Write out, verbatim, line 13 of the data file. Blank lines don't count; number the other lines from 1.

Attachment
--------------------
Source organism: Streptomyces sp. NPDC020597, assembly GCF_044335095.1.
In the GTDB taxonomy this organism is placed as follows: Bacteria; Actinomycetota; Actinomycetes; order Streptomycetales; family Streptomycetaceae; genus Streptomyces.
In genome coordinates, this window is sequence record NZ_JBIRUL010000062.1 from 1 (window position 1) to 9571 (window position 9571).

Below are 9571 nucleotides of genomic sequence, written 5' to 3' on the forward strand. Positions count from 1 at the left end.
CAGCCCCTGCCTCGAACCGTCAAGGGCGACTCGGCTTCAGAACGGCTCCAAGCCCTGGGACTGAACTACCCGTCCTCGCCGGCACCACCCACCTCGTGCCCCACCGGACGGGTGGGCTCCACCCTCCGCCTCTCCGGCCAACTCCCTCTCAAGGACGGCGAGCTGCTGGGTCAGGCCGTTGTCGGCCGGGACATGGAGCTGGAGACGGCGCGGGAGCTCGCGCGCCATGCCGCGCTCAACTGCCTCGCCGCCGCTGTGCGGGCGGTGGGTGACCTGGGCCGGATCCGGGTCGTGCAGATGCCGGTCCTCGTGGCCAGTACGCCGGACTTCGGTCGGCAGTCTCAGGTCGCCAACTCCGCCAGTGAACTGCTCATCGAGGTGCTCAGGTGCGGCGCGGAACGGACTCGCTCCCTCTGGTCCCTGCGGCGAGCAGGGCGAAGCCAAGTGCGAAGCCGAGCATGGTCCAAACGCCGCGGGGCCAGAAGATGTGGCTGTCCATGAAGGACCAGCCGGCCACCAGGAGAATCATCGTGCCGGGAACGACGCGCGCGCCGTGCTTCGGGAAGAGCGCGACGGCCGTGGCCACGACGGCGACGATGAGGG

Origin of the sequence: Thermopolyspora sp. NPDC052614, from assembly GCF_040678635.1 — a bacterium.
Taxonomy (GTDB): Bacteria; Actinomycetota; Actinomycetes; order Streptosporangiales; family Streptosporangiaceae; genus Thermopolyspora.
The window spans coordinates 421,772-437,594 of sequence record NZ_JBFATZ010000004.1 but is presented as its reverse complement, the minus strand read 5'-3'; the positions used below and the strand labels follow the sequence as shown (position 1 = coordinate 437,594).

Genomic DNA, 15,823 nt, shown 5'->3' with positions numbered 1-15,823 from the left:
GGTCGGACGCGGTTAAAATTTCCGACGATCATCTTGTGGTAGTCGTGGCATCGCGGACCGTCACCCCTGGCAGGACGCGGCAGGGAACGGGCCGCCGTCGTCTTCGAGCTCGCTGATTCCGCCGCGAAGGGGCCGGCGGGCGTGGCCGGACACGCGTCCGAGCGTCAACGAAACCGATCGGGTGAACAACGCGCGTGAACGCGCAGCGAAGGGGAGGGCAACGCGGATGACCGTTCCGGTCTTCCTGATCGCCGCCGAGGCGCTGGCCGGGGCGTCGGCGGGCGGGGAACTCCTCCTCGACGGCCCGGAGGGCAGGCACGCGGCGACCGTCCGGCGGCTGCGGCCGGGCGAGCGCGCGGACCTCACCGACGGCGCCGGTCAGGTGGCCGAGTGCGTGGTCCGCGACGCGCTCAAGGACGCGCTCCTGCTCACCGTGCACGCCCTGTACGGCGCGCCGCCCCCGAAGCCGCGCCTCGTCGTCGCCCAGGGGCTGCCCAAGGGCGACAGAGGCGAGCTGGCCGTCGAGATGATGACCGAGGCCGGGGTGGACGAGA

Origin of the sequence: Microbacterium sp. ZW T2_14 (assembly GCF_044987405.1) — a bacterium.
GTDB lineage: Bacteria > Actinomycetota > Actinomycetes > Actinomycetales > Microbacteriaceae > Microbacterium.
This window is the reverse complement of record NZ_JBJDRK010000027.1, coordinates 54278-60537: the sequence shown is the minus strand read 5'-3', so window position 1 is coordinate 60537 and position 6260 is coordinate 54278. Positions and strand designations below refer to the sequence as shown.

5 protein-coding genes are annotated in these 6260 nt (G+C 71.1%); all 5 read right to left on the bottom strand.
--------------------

This window is the reverse complement of record NZ_JBJDRK010000027.1, coordinates 54278-60537: the sequence shown is the minus strand read 5'-3', so window position 1 is coordinate 60537 and position 6260 is coordinate 54278. Positions and strand designations below refer to the sequence as shown.